|Abstract: ||1. Introduction
For children to be competent language users and use appropriate language in interaction, it is inevitable that they develop knowledge of linguistic politeness and become a socialized member of the society. In Mandarin Chinese, one aspect of linguistic politeness is the proper use of social deixis, such as address terms or other honorific titles, in addition to the use of appropriate syntactic redress (Brown & Levinson, 1987, Ervin-Tripp, Guo, Lampert, 1990; Pan, 2011). According to Ervin-Tripp et al. (1990), social deixis refers to linguistic devices that ‘allude to an existing relationship or status (p. 314).’ Following this definition, when a Mandarin-speaking child uses mama ‘mother’ to address his/her mother, such an address term is thus considered an example of social deixis. Other examples include some lexical devices, such as qing ‘please’, bang ‘to help’, and mafan ‘please’. Therefore, it is essential that Mandarin-speaking children develop the appropriate uses of social deixis so as to perform good linguistic politeness in interaction.
To examine children’s development and awareness in this respect, spontaneous conversationns between two children and their mothers were collected longitudinally from the age of two to the age of three. Following Ervin-Tripp et al.’s study, conversations observed at three time points were investigated for social deixis: Time 1 (from 2;0 to 2;1), Time 2 (from 2;6 to 2;7), and Time 3 (3;0), in order to find some potential developmental trend in this respect. These conversations were transcribed and coded in CHAT format by two trained research assistants (MacWhinney, 2000). In totally, 237 cases of requests were found in the sampled data. The agreement between the two coders is about 84% on the Cohen’s kappa scale.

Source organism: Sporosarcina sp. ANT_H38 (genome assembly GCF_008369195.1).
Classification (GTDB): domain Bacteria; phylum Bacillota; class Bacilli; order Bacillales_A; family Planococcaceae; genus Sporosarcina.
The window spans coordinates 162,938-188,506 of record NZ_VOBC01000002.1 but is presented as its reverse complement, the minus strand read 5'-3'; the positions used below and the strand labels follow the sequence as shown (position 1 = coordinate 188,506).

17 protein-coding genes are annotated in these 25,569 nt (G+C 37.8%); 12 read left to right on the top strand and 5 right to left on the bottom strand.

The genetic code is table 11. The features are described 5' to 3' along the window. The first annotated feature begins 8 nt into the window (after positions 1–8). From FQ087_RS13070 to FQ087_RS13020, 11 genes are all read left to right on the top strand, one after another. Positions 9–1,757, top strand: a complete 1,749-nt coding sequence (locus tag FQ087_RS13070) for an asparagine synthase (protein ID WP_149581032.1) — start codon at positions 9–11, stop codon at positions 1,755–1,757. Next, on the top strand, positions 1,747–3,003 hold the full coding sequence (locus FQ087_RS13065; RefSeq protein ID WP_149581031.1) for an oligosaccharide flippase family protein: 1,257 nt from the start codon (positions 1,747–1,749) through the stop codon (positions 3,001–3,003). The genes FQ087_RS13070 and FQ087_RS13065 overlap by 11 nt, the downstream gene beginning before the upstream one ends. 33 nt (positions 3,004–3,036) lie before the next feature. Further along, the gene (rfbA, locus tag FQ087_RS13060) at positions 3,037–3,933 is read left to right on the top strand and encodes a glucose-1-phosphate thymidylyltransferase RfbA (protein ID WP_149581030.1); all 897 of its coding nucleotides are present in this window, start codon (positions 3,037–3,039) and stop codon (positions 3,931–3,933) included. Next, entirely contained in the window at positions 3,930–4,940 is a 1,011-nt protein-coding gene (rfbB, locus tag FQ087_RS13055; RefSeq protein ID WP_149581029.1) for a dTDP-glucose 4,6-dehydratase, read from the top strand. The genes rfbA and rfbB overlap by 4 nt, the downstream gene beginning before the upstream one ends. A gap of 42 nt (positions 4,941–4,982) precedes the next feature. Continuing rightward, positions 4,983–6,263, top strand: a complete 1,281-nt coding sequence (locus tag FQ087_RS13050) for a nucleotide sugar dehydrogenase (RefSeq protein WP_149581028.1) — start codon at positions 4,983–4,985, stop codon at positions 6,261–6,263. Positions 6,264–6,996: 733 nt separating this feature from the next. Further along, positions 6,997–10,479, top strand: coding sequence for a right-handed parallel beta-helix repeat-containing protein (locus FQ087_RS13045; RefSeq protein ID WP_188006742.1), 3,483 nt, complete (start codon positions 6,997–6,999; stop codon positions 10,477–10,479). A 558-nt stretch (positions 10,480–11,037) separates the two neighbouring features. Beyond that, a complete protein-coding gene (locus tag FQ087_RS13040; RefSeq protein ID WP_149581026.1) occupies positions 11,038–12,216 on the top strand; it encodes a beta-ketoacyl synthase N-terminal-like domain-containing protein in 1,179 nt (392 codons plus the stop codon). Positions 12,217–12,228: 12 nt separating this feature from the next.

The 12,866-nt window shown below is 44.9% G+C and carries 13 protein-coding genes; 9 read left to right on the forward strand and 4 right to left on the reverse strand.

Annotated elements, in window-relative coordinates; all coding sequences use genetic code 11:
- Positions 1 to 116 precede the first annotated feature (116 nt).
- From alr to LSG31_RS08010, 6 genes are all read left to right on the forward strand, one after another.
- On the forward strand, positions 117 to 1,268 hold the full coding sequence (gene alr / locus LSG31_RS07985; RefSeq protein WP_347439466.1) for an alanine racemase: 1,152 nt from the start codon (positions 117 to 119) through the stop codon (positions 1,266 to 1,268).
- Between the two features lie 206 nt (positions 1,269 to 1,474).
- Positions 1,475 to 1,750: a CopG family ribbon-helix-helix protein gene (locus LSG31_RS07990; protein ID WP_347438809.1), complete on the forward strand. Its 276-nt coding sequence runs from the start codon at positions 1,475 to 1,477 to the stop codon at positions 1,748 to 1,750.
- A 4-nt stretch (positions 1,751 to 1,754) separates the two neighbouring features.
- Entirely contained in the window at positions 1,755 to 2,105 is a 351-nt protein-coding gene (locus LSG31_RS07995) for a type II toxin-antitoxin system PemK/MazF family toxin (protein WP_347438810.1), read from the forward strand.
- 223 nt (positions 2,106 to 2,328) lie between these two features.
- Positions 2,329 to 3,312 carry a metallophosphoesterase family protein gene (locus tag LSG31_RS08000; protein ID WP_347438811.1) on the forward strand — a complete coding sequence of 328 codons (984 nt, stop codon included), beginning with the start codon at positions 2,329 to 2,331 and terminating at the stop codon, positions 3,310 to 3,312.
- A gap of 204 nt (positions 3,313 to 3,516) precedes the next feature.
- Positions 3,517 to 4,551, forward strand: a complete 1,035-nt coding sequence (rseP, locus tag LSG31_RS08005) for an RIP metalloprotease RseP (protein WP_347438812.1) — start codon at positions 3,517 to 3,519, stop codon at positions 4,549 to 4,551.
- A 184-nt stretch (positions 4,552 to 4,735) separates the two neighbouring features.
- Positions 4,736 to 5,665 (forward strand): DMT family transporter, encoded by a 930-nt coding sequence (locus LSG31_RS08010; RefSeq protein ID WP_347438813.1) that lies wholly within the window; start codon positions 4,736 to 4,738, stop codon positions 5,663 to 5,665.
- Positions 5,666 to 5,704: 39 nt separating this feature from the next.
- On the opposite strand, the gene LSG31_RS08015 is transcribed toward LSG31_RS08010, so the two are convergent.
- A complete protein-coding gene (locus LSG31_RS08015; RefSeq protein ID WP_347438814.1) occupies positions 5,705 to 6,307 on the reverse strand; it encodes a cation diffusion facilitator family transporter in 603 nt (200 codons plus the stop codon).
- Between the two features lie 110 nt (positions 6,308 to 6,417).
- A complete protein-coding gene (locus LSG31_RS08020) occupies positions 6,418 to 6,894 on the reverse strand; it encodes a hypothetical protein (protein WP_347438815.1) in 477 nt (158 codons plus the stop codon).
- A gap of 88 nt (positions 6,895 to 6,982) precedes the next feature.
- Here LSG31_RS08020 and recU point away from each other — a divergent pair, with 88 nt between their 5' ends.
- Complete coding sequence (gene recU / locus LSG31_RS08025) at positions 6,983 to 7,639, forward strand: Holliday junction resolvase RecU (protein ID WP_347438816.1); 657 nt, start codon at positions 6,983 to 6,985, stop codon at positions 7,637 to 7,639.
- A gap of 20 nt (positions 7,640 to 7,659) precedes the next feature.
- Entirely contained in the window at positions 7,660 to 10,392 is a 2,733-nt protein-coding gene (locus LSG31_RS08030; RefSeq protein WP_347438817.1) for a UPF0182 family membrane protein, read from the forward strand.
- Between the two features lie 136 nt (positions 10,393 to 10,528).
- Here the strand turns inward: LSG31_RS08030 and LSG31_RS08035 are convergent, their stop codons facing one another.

It is found that the children seldom use social deixis when making requests to their mothers in family settings, as shown in Table 1 below. Despite the rarity of their uses of social deixis, an in-depth analysis reveals that children appear to utilize social deixis strategically. When the children are at a lower status, as a less powerful person in interaction, they may mitigate their requests by using a social deixis, including address terms, generally mama ‘mother’ or baba ‘father’, and switch of person, for example, using the first person plural pronoun women ‘we’, instead of the second person singular pronoun ni ‘you’, to refer to the addressee. In addition, these mitigated requests seem to occur generally when the ongoing interaction may get interrupted because of the requests, for example, when the children desire to switch topics or to change the ongoing activity. Moreover, the children seem to use address terms at an earlier age and then they develop the use of switch of person to mitigate their requests at a later age. All in all, the few occurrences of social deixis may mean that in parent-child conversations in the family setting, the deference to politeness may be limitedly required (Pan, 2011). Despite the limited requirement, children may nonetheless develop the ability to appropriately and strategically use social deixis in interaction. It is likely that these strategic uses of social deixis may to some extent disclose children’s early awareness of linguistic politeness.